Compassion in Action is Thriving Despite Political Chaos in Healthcare USA!

Healthcare professionals at all levels, in all disciplines, and in all areas of our country continue to provide care while politicians and consumers discuss problems and solutions re: our extraordinarily complex system.

Finding a beacon of light that focuses on what many of us hold dear is something worth shouting about, right?

Over 500 nurses, doctors, social workers, patient advocates and other professionals attended the 3-day inaugural “Compassion in Action” conference in Boston, MA this past June.  That says something, right?

“Now more than ever our healthcare system needs to focus on what matters,” said Andrew Shin, JD, MH, Senior Director of Policy and Strategic Partnerships. “If we lose the human connection at the heart of healthcare, then we will continue to see rising burnout among our workforce and stagnate in our efforts to improve quality, meaningfully engage patients and families and improve the overall health of our communities.”

And guess what, lots of the talks are available on the Schwartz Center FB page!

Don’t these titles sound inspiring?  Something to bookmark when you need a bit of inspiration?

Lots of reasons to keep The Schwartz Center on your radar!

Posted in Communication in Healthcare, Healthy Workplaces, Holistic Health, Listening, Nurse Entreprenuers, Nurse Leadership, Patient Advocacy | Tagged , , , | Leave a comment

Wouldn’t Every Community Benefit from a Holistic Health Collective Like the River Guild?

The River Guild is a holistic health collective with community space serving Concord and Central New Hampshire. Their classes include yoga, healthy eating seminars, meditation, reading groups, author events, mindful parenting, art and children’s classes.

Their philosophy is grounded in the firm belief that everyone has something to learn and everyone has something to teach!

And they have an outstanding group of educators and practitioners who use The River Guild as their home base.  These instructors and this organization are helping to build an essential bridge between art and science.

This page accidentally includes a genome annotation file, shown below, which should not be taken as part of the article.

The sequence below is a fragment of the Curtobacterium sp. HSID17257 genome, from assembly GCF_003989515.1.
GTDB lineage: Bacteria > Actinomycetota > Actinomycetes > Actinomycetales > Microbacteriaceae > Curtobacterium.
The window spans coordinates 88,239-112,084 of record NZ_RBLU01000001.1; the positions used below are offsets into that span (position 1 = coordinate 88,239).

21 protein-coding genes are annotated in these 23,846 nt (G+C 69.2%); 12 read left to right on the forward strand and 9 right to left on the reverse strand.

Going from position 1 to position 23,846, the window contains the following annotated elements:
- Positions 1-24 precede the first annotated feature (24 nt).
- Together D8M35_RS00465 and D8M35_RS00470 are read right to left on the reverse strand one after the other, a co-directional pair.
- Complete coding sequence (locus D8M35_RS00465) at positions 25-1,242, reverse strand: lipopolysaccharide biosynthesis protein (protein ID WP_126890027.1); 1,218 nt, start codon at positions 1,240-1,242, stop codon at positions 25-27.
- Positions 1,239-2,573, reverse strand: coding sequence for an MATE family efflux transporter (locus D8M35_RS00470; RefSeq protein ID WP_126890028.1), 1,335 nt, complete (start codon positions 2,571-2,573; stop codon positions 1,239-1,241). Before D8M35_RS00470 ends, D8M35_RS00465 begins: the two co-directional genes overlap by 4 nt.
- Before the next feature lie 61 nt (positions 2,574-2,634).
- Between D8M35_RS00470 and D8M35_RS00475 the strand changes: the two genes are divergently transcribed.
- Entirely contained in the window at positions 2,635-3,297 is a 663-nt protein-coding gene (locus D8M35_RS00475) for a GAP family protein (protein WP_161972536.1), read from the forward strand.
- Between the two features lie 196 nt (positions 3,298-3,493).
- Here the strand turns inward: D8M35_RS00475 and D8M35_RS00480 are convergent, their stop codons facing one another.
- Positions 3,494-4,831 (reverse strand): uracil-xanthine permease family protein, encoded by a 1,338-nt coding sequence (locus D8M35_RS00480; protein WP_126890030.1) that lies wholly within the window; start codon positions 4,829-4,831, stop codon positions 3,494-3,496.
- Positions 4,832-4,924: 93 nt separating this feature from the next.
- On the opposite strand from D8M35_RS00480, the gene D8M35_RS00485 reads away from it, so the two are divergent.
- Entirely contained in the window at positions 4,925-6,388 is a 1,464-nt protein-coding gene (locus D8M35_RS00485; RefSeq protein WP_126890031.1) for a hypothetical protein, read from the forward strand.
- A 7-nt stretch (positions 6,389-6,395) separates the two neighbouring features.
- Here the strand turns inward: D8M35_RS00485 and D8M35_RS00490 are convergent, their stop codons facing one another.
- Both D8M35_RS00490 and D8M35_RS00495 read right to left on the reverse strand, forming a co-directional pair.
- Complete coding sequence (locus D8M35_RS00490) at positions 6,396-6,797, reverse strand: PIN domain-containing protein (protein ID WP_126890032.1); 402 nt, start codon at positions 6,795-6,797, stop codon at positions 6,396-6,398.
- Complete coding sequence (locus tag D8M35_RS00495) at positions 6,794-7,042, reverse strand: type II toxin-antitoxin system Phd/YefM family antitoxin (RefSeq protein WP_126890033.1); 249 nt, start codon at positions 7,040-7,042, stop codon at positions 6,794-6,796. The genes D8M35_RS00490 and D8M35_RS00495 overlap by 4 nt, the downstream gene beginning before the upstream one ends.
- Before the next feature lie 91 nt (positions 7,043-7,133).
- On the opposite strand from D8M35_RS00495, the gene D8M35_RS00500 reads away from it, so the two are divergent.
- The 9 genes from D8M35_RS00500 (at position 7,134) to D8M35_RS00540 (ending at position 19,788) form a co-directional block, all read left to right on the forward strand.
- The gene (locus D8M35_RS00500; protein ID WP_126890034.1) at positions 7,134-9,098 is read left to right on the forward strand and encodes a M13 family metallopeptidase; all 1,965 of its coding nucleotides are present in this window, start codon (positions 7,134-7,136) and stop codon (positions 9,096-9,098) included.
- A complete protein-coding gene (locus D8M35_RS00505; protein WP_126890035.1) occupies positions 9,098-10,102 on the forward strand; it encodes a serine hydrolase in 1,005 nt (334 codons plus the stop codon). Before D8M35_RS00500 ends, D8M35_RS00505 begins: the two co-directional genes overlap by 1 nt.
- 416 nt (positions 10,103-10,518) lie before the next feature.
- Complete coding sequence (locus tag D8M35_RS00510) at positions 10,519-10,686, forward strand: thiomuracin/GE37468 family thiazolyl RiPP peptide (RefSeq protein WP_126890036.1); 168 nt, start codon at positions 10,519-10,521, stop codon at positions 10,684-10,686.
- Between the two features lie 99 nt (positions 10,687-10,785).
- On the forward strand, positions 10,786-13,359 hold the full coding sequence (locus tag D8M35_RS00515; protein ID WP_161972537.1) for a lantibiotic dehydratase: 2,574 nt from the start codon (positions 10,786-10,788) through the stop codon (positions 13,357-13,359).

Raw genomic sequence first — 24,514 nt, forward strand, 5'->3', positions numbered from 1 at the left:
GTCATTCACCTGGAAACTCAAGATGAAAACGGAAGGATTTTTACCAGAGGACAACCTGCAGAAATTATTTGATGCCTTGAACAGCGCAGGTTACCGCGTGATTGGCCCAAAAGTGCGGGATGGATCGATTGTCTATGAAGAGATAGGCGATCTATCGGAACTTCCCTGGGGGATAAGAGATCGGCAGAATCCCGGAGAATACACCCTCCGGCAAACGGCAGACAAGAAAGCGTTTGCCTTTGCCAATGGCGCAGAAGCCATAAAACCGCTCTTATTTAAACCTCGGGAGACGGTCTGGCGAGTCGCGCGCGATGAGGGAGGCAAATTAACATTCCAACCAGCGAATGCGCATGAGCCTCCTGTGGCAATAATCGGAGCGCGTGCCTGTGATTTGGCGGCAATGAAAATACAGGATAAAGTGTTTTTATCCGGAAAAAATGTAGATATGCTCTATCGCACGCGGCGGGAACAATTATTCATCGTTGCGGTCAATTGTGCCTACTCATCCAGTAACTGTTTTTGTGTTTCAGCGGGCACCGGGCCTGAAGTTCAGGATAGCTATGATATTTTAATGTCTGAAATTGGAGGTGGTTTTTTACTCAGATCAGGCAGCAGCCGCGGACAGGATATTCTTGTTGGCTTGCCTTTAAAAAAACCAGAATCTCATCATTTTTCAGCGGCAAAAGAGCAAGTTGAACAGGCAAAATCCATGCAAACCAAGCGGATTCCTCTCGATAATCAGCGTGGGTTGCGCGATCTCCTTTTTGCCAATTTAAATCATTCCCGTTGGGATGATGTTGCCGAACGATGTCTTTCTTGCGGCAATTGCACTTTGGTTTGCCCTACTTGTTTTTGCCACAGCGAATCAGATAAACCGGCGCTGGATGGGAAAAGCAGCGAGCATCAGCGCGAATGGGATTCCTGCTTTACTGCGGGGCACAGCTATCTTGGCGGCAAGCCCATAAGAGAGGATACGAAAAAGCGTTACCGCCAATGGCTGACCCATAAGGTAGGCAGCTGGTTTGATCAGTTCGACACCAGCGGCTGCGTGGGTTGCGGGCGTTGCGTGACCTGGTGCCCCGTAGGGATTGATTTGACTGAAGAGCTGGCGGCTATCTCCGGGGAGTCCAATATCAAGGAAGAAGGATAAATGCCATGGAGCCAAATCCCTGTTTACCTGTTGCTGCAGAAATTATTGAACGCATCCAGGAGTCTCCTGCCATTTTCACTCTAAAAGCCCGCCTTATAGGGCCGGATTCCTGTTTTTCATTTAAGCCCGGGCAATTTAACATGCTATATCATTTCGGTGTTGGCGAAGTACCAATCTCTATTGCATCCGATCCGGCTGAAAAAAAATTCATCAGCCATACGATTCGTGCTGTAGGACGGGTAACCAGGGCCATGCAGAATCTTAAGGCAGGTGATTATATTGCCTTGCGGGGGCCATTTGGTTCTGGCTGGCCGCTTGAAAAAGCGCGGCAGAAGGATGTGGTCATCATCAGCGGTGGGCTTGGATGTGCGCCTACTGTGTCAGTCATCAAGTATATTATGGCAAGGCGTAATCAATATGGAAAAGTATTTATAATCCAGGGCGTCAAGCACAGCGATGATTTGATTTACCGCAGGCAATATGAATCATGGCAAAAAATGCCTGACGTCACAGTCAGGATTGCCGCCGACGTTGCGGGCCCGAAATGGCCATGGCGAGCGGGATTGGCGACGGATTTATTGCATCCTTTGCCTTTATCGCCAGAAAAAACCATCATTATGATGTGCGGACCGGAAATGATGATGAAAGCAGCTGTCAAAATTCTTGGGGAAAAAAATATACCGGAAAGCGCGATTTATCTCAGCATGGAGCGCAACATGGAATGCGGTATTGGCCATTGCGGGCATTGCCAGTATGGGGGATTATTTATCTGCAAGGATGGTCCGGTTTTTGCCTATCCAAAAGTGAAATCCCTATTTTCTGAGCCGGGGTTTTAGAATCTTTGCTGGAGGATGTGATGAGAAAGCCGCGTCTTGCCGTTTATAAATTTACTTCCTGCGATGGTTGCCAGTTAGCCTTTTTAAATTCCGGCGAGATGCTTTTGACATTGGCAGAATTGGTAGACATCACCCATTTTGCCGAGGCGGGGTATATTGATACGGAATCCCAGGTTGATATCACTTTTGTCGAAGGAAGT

Meet Jennifer Sue Mallard, a talented actress and one of the dedicated instructors at the River Guild Holistic Health Collective.  She teaches many forms of art all of which is approached in a therapeutic way. She incorporates meditation in every class and teaches improv for adults and youth.

Doesn’t this look like an exciting place? Whether for primary treatment or to support traditional medicine, with all the chaos in health care these days, it is reassuring to hear about a calming and loving place for healing.  And what a great place for instructors too!

Jen also teaches wire wrapping healing stones, painting from your soul and collaborative choreo!

I’m loving having found an outlet to combine my passions of helping people organically and in a healthy way by using what I know And love. Art is such a beautiful form of medicine and I’m lucky to have become aware of how I can use my skills in a deeper way, to bring us all together and heal the soul!  –Jennifer Sue Mallard

Don’t these classes sound wonderful?  I wonder what collaborative choreo is!

Posted in Communication in Healthcare, Complexity in nursing, Diversity, Healthy Workplaces, Holistic Health, Medical Improv, Nurse Entreprenuers, Patient Advocacy | Tagged , , , , | Leave a comment

Article Highlighting Alan Alda’s Work in Communicating Science & The Emerging Field of Medical Improv

I’m honored to have “Medical Improv: A New Way to Improve Communication”  be referenced in Jude Treder-Wolff’s recent article,  Creating A Climate For Communication In Science and Medicine Through Improvisation

Here is an excerpt to pique your interest.  I think you will find it straightforward and compelling.

In his new book If I Understood You, Would I Have This Look On My Face? Alan Alda describes a troubling interaction with an oral surgeon that took place minutes before a procedure was about to begin.

“The dentist had the sharp end of the blade inches from my face. It was only then that he chose to tell me what he was seconds away from doing to my mouth. ‘There will be some tethering.’

I froze. Tethering? My mind was racing. What does he mean? How could the word tethering apply to my mouth? He seemed impatient and I didn’t want to annoy him, but he was, after all, about to put a scalpel in my mouth. I asked him what he meant by tethering. He looked surprised, as if I should know the meaning of a simple word. ‘Tethering, tethering!” he said.”   Read the complete article here.

Posted in Assertiveness, Communication in Healthcare, Complexity in nursing, Diversity, Healthy Workplaces, Listening | Tagged , , , , , | Leave a comment